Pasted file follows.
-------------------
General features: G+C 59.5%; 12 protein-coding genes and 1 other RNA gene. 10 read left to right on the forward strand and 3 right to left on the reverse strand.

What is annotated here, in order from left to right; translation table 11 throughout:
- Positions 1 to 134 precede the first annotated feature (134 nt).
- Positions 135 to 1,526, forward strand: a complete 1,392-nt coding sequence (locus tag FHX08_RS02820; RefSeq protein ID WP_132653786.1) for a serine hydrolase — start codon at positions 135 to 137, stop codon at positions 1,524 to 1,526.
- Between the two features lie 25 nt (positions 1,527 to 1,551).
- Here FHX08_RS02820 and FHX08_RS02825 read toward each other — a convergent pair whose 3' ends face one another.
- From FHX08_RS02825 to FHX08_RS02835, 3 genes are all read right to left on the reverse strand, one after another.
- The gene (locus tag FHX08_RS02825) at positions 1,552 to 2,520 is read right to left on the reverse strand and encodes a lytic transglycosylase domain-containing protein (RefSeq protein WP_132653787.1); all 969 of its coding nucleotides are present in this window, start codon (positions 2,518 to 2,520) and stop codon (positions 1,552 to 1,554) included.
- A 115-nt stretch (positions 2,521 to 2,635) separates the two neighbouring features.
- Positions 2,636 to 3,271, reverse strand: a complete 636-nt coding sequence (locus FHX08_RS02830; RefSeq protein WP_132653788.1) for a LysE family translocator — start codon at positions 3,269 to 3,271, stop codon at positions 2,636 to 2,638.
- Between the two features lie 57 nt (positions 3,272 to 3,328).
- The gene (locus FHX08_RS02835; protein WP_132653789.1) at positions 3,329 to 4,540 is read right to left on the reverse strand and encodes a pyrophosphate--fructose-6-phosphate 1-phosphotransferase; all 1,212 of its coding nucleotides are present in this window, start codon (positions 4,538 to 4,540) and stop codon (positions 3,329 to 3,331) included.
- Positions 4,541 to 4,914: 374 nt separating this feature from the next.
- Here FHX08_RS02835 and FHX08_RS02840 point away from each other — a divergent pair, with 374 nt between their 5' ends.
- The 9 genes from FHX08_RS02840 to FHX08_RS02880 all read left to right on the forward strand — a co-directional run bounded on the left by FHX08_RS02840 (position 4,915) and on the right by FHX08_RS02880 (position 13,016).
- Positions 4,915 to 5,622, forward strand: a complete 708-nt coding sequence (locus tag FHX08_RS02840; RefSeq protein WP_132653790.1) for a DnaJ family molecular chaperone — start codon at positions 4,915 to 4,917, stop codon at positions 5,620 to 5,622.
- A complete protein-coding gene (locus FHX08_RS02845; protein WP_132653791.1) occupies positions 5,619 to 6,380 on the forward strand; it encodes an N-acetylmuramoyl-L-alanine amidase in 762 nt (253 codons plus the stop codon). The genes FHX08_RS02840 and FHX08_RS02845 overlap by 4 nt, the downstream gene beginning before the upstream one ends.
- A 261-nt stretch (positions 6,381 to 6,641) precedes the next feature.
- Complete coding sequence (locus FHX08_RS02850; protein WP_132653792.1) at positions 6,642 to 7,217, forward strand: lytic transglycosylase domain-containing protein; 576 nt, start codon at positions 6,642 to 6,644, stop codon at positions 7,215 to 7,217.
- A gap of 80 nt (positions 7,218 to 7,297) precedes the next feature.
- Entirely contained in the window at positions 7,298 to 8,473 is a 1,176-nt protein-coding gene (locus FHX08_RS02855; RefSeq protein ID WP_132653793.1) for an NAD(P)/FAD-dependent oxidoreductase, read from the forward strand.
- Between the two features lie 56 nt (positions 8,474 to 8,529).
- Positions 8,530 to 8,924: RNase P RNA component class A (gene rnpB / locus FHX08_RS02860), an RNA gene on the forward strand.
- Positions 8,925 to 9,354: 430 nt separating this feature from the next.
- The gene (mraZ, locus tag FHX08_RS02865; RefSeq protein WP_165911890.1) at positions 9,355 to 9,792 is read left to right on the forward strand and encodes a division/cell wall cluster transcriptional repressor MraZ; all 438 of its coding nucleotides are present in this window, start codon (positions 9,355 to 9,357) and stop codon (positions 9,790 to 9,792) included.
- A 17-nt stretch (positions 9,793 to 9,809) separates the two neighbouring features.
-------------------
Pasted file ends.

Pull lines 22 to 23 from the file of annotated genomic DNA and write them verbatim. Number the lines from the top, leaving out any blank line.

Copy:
- Between the two features lie 56 nt (positions 8,474 to 8,529).
- Positions 8,530 to 8,924: RNase P RNA component class A (gene rnpB / locus FHX08_RS02860), an RNA gene on the forward strand.